Living in America
06 September 2011
Jesper at Waffle linked a thorough exposé of U.S.-driven dismantlement of Swedish civil liberties (worth reading) which prompted me to look into the U.S. influence on our own recently amended Copyright Bill, and the reintroduced (and renamed) Section 92a.
Distressingly, our new law implements the one point Sweden wouldn’t concede: the implementation of a 3-strikes scheme, with explicit presumption of guilt. Below is a series of extracts from cables between Wellington’s U.S. Embassy and the U.S. State Department, which prove quite revealing as to the origins of this law.
In March 2009 the then-Section 92a was removed from the new copyright law shortly before it was to come into effect. A U.S.-guided rewrite was already underway:
The New Zealand Government has proactively cooperated with and values the opportunity to work constructively with the United States in a number of international IPR [Intellectual Property Rights] fora.
The removal of Section 92a was seen by the U.S. as giving ‘IP rights holders’ (i.e. large media companies):
…additional time to negotiate … a mutually agreeable code of practice for terminating the internet access of users accused of infringing copyrights.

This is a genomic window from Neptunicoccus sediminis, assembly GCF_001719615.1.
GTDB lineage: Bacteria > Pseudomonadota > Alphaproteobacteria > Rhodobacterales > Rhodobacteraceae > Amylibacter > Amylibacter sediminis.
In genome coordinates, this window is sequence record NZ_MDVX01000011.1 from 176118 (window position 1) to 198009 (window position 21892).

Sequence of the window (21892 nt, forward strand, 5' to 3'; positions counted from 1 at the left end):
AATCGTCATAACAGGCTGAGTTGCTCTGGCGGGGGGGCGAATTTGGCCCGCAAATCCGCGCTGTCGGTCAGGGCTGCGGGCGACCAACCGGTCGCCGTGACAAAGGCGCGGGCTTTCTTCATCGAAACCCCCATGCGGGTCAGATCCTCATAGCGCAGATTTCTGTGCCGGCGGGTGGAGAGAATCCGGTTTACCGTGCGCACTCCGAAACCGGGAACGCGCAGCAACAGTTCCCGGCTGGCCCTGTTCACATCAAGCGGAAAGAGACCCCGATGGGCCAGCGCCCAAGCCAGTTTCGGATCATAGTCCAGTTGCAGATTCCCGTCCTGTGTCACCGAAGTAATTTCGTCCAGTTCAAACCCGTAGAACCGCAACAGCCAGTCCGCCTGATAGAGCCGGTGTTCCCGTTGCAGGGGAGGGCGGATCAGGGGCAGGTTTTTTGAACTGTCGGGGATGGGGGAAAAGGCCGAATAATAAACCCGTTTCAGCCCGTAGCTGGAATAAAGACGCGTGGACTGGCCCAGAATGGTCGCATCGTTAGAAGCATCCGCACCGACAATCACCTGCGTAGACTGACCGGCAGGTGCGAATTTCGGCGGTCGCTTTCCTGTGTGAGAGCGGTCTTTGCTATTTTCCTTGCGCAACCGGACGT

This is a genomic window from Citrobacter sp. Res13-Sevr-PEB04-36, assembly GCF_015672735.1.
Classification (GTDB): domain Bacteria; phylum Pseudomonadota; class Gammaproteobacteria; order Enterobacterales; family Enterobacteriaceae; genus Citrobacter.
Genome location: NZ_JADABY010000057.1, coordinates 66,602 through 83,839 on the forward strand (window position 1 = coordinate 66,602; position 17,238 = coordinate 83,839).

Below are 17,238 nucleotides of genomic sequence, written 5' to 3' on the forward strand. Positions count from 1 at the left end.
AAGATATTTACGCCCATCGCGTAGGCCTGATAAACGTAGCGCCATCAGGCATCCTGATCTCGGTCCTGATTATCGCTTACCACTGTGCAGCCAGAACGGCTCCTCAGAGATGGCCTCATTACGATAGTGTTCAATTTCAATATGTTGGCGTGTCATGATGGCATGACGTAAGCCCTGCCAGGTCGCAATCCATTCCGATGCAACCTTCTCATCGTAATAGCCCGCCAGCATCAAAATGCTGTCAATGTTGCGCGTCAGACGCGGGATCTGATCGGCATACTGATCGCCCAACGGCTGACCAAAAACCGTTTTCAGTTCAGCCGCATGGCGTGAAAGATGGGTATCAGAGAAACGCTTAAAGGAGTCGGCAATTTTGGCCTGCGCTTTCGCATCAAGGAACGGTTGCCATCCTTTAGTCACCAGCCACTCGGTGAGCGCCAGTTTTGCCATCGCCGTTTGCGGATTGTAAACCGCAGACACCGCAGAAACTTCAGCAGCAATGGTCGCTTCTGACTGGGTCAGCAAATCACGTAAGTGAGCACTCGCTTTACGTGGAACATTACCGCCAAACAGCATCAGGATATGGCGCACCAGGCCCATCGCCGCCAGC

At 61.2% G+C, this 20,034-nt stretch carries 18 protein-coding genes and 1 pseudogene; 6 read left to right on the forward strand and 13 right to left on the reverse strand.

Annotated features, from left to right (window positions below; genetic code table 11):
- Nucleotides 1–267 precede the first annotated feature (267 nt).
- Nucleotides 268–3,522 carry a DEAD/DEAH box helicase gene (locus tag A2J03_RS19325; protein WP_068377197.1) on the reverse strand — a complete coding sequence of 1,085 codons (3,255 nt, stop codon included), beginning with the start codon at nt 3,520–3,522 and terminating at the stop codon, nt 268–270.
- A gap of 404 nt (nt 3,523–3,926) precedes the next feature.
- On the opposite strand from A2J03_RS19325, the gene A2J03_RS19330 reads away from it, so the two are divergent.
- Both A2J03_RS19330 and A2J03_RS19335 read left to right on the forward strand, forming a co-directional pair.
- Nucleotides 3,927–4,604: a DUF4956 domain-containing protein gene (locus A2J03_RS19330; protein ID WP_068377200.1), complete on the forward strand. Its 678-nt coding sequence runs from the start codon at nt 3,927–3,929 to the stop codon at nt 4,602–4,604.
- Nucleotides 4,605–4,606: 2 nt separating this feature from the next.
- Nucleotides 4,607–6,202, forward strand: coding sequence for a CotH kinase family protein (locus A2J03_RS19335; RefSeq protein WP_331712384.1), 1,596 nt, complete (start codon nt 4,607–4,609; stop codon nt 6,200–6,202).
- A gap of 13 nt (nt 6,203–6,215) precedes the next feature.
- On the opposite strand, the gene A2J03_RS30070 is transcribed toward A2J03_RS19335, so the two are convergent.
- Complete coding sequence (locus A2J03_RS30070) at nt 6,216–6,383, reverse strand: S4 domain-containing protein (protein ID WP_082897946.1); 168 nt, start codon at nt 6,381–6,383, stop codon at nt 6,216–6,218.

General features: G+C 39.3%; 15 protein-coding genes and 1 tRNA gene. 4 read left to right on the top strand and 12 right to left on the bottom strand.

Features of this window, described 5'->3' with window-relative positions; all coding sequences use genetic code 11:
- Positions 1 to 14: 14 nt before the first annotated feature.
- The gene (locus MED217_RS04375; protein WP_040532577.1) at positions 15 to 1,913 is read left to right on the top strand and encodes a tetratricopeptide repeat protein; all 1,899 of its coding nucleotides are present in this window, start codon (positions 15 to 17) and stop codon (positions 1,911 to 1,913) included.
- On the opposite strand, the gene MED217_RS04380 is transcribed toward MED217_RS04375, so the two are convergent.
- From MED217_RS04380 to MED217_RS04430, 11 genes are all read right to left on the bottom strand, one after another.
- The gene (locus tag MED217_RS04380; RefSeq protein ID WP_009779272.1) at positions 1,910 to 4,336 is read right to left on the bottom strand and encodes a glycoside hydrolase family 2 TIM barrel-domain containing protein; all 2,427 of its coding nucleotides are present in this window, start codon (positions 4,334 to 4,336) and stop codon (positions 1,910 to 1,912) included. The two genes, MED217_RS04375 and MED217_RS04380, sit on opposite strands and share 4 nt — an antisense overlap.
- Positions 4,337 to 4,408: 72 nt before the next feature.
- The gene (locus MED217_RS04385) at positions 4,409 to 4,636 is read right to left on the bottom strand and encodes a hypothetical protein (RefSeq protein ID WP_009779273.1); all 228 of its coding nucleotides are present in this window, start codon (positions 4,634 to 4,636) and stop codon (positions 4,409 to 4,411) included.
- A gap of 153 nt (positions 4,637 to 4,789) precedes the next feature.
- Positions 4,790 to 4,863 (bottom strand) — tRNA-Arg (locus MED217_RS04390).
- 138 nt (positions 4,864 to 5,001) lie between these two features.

Note the wording there: ‘a code of practice for terminating the internet access of users accused of infringing copyrights.’ According to the new law (emphasis mine):
an infringement notice is conclusive evidence of the following:
(a) that each incidence of file sharing identified in the notice constituted an infringement of the right owner’s copyright in the work identified:
(b) that the information recorded in the infringement notice is correct:
(c) that the infringement notice was issued in accordance with this Act.
That’s right. Guilt upon accusation, in law. How did that happen? In May 2009…
Minister of Commerce Simon Power met with representatives of the NZ copyright industry and GNZ officials to discuss a three-step plan to re-draft and enact section 92A of the Copyright (New Technologies) Act by end of 2009.
Minister Power has made it clear to MED officials and to industry reps that the GNZ has no intention of going back on its commitment to strengthen NZ’s copyright regime. He expressed privately that he wants to avoid some of the hysterical public reaction that accompanied the last attempt to revise S92A. His plan looks to be well thought out and with the input from a panel of top IPR experts the new provision will avoid the earlier criticism of poor draftsmanship. The Embassy in the meantime has repeated its offer of assistance to GNZ officials to offer consultations with USG copyright experts through a DVC.
Note ‘hysterical public reaction.’ Note also ‘input from … top IPR experts’ and ‘…offer consultations with USG copyright experts.’ Consider that we now have a system, in law, where you can be accused of a crime, fined up to $15,000, and in future be disconnected from the internet, with no recourse because the accusation itself is considered conclusive. ‘Hysterical public reaction’ indeed.
Please also note that Minister of Commerce Simon Power is also Minister of Justice, and Minister Responsible for the Law Commission.
Please don’t vote him back in.